For many of us, the most time we spend outdoors comes from transitioning between cars and buildings, if that even counts.  As we continue to develop new technological advancements to make our lives easier, we have slowly begun to remove ourselves from the outdoor environment to shift towards safer and less demanding settings. 

    We as a species are less challenged to obtain food which is now carried by large machines to our destinations, and we spend most of our time sitting or sedentary.  Millions of people are damaging their eyes and backs sitting in front of computer screens for hours each day,

     » Read more about: Why Venture Outdoors?  »

  • My First Backpacking Trip with Venture Outdoors

    August 8, 2017

    By: Joshua Tenenbaum

    My backpacking trip to Raccoon State Park was a remarkable experience that I won’t soon forget. Going to the outfitter to select backpacking and camping gear and having the opportunity to use it on the trail was very gratifying. I had a ton of fun packing my bag, trying to distribute weight evenly in my pack, and organizing all my gear and food in the pack (although, it took me multiple tries to get everything to fit).

    Early in the morning, we dusted off our gear and headed out to experience the beauty of Raccoon Creek State Park.

     » Read more about: My First Backpacking Trip with Venture Outdoors  »

  • Where is She Now

    August 1, 2017

    By: Grace Eggleston, Former Communications/ Photography Intern

    This past April, my fantastic internship with Venture Outdoors came to an end. After finishing up my junior year at Pitt, I packed the car and drove down to Washington DC to start my next adventure… as a Communications Intern at the World Wildlife Fund US Headquarters!

    I’m now halfway through my internship, and absolutely loving it! As a Communications Intern on the Science Team at WWF, I have a handful of different jobs. I help out with social media, create flyers for events, and contact WWF grantees for information on their conservation projects.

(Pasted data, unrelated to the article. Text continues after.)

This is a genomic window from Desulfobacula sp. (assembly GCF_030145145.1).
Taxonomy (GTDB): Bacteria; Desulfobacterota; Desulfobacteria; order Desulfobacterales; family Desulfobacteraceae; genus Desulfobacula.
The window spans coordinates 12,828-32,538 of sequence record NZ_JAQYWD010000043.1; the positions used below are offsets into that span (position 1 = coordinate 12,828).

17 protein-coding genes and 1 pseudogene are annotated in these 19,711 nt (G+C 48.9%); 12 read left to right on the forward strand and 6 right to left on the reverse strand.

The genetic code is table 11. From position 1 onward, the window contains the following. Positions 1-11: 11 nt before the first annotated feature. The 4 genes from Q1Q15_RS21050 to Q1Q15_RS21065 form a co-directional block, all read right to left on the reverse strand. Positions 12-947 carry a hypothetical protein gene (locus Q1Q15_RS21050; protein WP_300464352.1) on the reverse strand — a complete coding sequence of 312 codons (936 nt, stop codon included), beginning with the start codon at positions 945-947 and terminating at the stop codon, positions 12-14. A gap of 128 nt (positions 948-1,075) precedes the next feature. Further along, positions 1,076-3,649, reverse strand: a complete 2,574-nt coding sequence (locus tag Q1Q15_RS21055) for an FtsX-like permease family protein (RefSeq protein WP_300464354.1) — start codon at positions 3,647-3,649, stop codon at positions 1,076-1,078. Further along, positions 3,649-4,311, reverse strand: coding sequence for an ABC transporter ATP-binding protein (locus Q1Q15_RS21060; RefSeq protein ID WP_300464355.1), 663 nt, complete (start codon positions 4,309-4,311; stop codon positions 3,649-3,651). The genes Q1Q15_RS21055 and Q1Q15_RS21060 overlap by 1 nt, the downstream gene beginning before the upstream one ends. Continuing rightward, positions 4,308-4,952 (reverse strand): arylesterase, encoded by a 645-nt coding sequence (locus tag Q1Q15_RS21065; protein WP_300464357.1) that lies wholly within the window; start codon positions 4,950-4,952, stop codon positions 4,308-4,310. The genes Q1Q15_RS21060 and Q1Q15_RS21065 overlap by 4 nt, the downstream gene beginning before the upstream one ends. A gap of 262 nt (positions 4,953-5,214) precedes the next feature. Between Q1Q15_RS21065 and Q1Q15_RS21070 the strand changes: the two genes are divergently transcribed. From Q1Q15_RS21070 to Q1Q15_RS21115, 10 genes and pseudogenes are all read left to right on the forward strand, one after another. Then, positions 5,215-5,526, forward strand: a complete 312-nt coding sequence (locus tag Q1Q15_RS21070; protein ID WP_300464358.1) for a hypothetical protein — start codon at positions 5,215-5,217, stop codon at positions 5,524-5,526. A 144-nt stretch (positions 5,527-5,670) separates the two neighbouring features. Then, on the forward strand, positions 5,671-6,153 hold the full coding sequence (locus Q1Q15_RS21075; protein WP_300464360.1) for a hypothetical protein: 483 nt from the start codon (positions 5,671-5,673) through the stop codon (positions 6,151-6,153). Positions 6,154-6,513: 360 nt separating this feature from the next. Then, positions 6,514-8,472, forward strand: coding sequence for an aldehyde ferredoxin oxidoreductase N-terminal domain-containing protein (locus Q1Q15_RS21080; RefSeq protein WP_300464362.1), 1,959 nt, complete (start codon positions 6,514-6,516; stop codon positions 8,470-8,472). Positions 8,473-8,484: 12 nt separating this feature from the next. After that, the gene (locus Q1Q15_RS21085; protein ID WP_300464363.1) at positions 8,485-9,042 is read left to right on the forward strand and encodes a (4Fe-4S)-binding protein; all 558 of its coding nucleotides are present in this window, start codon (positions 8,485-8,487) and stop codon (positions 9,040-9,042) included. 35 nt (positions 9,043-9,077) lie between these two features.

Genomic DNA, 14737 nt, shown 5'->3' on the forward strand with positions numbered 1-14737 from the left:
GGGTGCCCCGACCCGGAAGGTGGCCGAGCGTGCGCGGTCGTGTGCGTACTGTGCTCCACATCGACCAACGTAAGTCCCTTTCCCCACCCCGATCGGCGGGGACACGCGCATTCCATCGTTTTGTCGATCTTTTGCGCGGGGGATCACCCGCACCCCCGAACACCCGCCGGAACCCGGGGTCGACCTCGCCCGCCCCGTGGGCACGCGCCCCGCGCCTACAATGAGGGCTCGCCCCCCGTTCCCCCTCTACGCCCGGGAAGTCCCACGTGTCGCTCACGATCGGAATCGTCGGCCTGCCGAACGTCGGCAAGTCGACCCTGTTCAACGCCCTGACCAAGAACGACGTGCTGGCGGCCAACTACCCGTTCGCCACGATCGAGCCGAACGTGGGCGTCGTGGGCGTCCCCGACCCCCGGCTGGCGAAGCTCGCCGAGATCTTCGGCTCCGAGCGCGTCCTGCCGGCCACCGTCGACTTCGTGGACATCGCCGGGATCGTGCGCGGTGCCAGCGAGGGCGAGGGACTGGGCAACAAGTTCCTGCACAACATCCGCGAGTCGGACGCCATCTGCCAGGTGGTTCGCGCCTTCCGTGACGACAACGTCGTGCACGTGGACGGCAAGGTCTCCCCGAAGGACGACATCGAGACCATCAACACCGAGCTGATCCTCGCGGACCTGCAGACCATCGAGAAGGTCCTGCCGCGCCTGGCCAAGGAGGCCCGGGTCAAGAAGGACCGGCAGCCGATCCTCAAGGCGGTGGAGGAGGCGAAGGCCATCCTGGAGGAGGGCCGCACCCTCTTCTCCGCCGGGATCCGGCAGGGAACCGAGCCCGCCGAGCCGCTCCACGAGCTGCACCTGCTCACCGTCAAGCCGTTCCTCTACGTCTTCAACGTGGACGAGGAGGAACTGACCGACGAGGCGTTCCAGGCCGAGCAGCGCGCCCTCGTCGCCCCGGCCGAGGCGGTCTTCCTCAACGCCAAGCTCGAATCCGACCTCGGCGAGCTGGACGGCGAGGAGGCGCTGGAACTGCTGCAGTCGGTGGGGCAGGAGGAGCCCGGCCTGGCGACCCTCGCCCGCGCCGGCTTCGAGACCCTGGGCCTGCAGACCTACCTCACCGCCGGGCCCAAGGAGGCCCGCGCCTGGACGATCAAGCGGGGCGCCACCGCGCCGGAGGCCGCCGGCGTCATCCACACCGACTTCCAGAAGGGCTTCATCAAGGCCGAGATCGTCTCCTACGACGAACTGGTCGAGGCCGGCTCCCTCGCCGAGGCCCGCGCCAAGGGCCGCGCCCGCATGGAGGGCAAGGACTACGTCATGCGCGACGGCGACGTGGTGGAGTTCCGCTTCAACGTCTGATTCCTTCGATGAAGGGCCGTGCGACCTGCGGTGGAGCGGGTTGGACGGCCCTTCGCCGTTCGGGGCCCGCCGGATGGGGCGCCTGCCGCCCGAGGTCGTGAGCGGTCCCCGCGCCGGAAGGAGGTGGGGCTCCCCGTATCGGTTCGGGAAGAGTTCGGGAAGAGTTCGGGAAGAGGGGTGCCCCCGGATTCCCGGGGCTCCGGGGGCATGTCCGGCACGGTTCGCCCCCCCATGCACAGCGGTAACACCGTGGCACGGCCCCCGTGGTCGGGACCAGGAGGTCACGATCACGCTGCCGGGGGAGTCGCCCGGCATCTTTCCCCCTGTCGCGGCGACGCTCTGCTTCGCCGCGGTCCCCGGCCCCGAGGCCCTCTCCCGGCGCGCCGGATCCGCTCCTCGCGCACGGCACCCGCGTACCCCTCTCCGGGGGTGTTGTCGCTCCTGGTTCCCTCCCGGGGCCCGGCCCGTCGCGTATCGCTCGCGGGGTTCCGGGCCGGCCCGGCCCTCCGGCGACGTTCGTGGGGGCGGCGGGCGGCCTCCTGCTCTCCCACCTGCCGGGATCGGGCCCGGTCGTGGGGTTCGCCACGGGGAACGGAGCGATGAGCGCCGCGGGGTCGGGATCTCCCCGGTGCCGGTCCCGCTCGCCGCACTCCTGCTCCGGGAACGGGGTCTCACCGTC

» Read more about: Where is She Now  »

  • The Beauty of Hiking

    July 25, 2017

    By: Chloe Seletz, Communications Intern 

    When I am asked what my dream vacation would be, it is always a no brainer. Anywhere I can go hiking. I spent a portion of my childhood living in San Francisco which is where I discovered the beauty of hiking. Every Sunday, my family and I took advantage of the amazing trails California has to offer. Even at a young age, I remember the feeling of getting to the top of a mountain and seeing such mesmerizing views.

    Over the years, I have had the opportunity to travel and hike in many different places.

     » Read more about: The Beauty of Hiking  »

  • Art in the Outdoors

    July 18, 2017

    By: Joshua Tenebaum

    This past week I spent a bit of time developing and furthering my blog post project and compiling photographs and field recordings to showcase to the Venture Outdoors community. Liz Fager and Jessica Wiegand both approached me about writing a blog post to be featured on the Venture Outdoors website. I began reading the other posts to determine an appropriate topic and voice for my writing; I decided to write about art and the outdoors. A rather broad topic, I specifically chose to speak about why I make art, my process, and my impressions of nature whenever I venture outdoors.

     » Read more about: Art in the Outdoors  »

Featured Outing

Beginner Paddle – North Shore
Multiple Dates
6:00 – 8:30 PM

We’ll start with instruction and practice, and then head onto the Allegheny River to see just how easy it is to paddle. Bedazzled by the gorgeous Pittsburgh skyline, you won’t even realize that you’re suddenly paddling like a pro! Equipment, guides and instruction are provided. Solo kayaks are highly recommended for this outing.